Date: April 15, 2014 | Story: Jennifer Bonds | Styling: Chip Jones |
A historic Fayetteville home begins a new story starting with an interior and exterior renovation
Sometimes life makes a complete circle. For Bill Hardin, that meant coming home to the neighborhood where he grew up. “My son called to tell me that the brick house on the corner was for sale. I had always thought it was an interesting place, so I knocked on the door,” he says. Hardin got the full history of the home from its then owner, whose father founded and chaired the Department of Entomology at the University of Arkansas and built the house. “She was able to give me the original blueprints, so we knew how the house was intended to be,” says Hardin. The circa 1939 two-story house had good bones and a generous yard, but it needed some work to make it efficient for modern life.
To begin the renovation, Hardin called in designer Dale Trice, whom he had worked with on several previous homes. Trice was careful to create a balance by retaining and enhancing the charming details of the home while removing the old-fashioned oddities. Downstairs, he highlighted the original plaster walls and millwork with a fresh coat of paint in a pearl finish. In the den, he painted the cozy—but dated—pine paneling a bold shade of marine blue and removed a set of dingy built-in bookcases. In the tiny powder room, Trice replaced what he calls a “strange little sink” with a custom concrete creation that appears to float on the wall. The home’s wood floors were refinished with an ebony wash, providing a lovely contrast to the light walls. Perhaps the happiest discovery was that a curved plaster wall matching the staircase wall was hidden behind drywall in a spare bedroom. By retaining the most interesting architectural details, the house now feels unique and custom.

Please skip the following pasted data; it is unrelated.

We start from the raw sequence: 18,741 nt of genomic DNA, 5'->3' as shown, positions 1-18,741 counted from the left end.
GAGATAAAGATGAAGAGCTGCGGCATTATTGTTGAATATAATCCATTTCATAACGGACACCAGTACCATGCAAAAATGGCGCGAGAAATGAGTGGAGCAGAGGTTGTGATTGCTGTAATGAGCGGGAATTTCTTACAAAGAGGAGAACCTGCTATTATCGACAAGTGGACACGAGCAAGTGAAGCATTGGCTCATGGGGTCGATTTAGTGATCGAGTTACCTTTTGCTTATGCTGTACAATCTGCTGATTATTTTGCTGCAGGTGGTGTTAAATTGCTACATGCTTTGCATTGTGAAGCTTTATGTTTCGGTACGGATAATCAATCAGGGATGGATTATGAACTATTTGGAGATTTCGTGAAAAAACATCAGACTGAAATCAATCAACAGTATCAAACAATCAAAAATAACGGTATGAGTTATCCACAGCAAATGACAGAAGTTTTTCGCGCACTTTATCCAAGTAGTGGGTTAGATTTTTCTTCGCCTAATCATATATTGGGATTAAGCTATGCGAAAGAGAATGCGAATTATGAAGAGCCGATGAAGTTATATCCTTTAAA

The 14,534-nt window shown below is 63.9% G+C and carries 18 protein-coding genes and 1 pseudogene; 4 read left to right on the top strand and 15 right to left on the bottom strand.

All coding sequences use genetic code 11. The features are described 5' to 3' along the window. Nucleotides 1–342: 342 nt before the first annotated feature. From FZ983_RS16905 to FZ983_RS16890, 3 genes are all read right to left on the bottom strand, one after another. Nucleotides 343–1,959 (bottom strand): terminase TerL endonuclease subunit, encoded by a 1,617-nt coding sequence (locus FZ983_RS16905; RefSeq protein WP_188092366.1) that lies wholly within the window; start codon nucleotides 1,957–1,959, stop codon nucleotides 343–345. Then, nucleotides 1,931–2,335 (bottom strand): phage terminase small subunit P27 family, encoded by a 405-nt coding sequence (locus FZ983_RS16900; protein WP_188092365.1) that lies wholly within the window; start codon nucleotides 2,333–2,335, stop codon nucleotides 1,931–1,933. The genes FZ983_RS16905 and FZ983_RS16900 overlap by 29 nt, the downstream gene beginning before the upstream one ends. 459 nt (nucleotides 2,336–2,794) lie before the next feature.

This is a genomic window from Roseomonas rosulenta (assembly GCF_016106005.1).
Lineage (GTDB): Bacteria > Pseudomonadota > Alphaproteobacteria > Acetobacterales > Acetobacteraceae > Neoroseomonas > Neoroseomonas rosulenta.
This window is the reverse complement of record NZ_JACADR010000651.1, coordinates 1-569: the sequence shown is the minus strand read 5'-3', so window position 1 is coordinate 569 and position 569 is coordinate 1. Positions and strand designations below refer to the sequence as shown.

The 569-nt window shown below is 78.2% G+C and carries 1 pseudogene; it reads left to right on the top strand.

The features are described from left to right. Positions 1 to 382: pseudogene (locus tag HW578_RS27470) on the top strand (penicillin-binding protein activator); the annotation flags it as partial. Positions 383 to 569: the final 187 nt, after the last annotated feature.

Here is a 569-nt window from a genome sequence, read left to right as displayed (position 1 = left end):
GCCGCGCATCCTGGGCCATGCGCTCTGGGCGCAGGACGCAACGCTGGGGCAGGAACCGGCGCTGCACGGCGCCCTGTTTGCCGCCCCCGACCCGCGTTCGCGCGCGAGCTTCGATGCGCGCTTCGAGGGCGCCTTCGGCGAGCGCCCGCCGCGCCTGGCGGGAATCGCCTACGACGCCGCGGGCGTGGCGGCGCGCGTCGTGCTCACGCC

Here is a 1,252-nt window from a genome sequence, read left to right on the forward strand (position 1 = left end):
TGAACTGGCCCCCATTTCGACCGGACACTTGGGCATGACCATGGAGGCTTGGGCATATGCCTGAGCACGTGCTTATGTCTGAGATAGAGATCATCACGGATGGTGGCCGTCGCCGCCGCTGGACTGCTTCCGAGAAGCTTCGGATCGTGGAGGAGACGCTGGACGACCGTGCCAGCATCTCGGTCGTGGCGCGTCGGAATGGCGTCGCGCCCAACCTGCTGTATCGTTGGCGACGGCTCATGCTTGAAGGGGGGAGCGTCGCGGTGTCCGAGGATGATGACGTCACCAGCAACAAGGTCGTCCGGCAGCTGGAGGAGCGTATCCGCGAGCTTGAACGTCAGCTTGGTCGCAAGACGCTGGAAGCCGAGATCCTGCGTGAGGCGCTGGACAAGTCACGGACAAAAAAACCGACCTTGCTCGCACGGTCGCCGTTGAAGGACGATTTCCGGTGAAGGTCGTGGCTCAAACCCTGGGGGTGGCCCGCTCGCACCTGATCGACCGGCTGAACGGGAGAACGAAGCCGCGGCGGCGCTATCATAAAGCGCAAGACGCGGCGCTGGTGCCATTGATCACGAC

While the footprint of the lower level remains the same—except for the addition of an outdoor room—the second level underwent several changes to give it a more modern flow. Originally one portion of the upstairs had two small bedrooms with a shared bath that opened into the hall. In one bedroom, Trice opened a closet into the bath and closed off the hall entrance for added privacy. In the other, a small sitting area was absorbed into the bath and closet to create a more comfortable master suite.
“Mr. Hardin has a very keen eye for design,” says Trice, “he wanted the interiors to feel updated; not necessarily modern or traditional, but somewhere in the middle.” A variety of elements including velvet, linen, animal hides, and natural wood offer texture and a nod to the outdoors, while sleek lighting, metallic shades, and bits of Lucite add a luxurious touch. In the small kitchen, Trice replaced the dated cabinets with a free standing shelf and a stainless steel island. A vintage bar-height table contributes to the industrial feel.
Outdoors, the red brick façade got a fresh coat of neutral paint. Fayetteville exterior designer Daniel Keeley helped turn several decades of garden additions into a simple, low maintenance outdoor space. Gravel paths add charm and what Keeley calls an element of “casual elegance.” Hardin, who has two sons and a grandson, says he is as likely to host a viewing party for a Razorback sporting event as a hot dog roast for a rowdy group of 11-year-olds. “I have really enjoyed this house,” he says, “Nothing in it is off limits.”
Exterior designer Daniel Keeley, DK Design, (479) 443-9002, dkdesignoutdoor.com
Interior designer Dale Trice, Design Services of Florida, Seagrove, Florida, (850) 231-6842, designservicesfl.com
Contractor Tim Janacek, Janacek Construction, Rogers, (479) 621-0565, janacekconstruction.com
Accessories, furniture, and outdoor furnishings Dale Trice, Design Services of Florida, Seagrove, Florida, (850) 231-6842, designservicesfl.com
Art Boswell Mourot Fine Art, Little Rock, (501) 664-0030, boswellmourot.com